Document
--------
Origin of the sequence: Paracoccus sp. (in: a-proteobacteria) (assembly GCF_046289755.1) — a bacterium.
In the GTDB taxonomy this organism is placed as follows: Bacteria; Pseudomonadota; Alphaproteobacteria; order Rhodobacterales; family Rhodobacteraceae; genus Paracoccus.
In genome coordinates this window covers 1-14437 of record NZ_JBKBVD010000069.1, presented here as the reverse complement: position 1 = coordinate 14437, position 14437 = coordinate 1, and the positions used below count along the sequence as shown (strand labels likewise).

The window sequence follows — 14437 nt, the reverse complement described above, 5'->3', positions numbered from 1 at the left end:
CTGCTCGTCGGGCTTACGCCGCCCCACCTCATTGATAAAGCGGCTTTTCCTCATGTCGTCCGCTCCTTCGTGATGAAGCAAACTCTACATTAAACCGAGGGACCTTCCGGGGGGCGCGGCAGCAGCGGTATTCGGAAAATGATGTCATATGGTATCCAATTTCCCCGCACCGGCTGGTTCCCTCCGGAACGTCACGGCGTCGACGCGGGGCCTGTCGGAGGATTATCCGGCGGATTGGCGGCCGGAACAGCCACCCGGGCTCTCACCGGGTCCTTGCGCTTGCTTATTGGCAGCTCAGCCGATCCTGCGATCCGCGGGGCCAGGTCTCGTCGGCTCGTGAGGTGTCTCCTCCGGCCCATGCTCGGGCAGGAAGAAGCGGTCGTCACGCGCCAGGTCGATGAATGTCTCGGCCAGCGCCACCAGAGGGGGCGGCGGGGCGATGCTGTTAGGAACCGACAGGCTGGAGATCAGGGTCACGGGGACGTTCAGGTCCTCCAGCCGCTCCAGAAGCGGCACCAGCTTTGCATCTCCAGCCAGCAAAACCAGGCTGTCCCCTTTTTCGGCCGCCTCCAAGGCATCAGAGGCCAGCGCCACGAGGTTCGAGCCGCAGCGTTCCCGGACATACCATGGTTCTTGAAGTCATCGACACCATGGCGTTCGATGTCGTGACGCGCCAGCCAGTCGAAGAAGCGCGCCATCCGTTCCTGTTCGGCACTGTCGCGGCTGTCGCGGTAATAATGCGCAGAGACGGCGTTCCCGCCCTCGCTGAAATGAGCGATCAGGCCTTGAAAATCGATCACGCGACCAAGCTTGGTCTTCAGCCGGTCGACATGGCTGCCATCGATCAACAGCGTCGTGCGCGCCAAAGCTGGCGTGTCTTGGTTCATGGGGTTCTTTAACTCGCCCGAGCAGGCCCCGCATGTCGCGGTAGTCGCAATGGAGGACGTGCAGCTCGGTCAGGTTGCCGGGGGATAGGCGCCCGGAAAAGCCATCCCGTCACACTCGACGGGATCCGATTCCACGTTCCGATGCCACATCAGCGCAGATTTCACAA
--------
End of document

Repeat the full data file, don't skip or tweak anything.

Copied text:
Origin of the sequence: Paracoccus sp. (in: a-proteobacteria) (assembly GCF_046289755.1) — a bacterium.
In the GTDB taxonomy this organism is placed as follows: Bacteria; Pseudomonadota; Alphaproteobacteria; order Rhodobacterales; family Rhodobacteraceae; genus Paracoccus.
In genome coordinates this window covers 1-14437 of record NZ_JBKBVD010000069.1, presented here as the reverse complement: position 1 = coordinate 14437, position 14437 = coordinate 1, and the positions used below count along the sequence as shown (strand labels likewise).

The window sequence follows — 14437 nt, the reverse complement described above, 5'->3', positions numbered from 1 at the left end:
CTGCTCGTCGGGCTTACGCCGCCCCACCTCATTGATAAAGCGGCTTTTCCTCATGTCGTCCGCTCCTTCGTGATGAAGCAAACTCTACATTAAACCGAGGGACCTTCCGGGGGGCGCGGCAGCAGCGGTATTCGGAAAATGATGTCATATGGTATCCAATTTCCCCGCACCGGCTGGTTCCCTCCGGAACGTCACGGCGTCGACGCGGGGCCTGTCGGAGGATTATCCGGCGGATTGGCGGCCGGAACAGCCACCCGGGCTCTCACCGGGTCCTTGCGCTTGCTTATTGGCAGCTCAGCCGATCCTGCGATCCGCGGGGCCAGGTCTCGTCGGCTCGTGAGGTGTCTCCTCCGGCCCATGCTCGGGCAGGAAGAAGCGGTCGTCACGCGCCAGGTCGATGAATGTCTCGGCCAGCGCCACCAGAGGGGGCGGCGGGGCGATGCTGTTAGGAACCGACAGGCTGGAGATCAGGGTCACGGGGACGTTCAGGTCCTCCAGCCGCTCCAGAAGCGGCACCAGCTTTGCATCTCCAGCCAGCAAAACCAGGCTGTCCCCTTTTTCGGCCGCCTCCAAGGCATCAGAGGCCAGCGCCACGAGGTTCGAGCCGCAGCGTTCCCGGACATACCATGGTTCTTGAAGTCATCGACACCATGGCGTTCGATGTCGTGACGCGCCAGCCAGTCGAAGAAGCGCGCCATCCGTTCCTGTTCGGCACTGTCGCGGCTGTCGCGGTAATAATGCGCAGAGACGGCGTTCCCGCCCTCGCTGAAATGAGCGATCAGGCCTTGAAAATCGATCACGCGACCAAGCTTGGTCTTCAGCCGGTCGACATGGCTGCCATCGATCAACAGCGTCGTGCGCGCCAAAGCTGGCGTGTCTTGGTTCATGGGGTTCTTTAACTCGCCCGAGCAGGCCCCGCATGTCGCGGTAGTCGCAATGGAGGACGTGCAGCTCGGTCAGGTTGCCGGGGGATAGGCGCCCGGAAAAGCCATCCCGTCACACTCGACGGGATCCGATTCCACGTTCCGATGCCACATCAGCGCAGATTTCACAA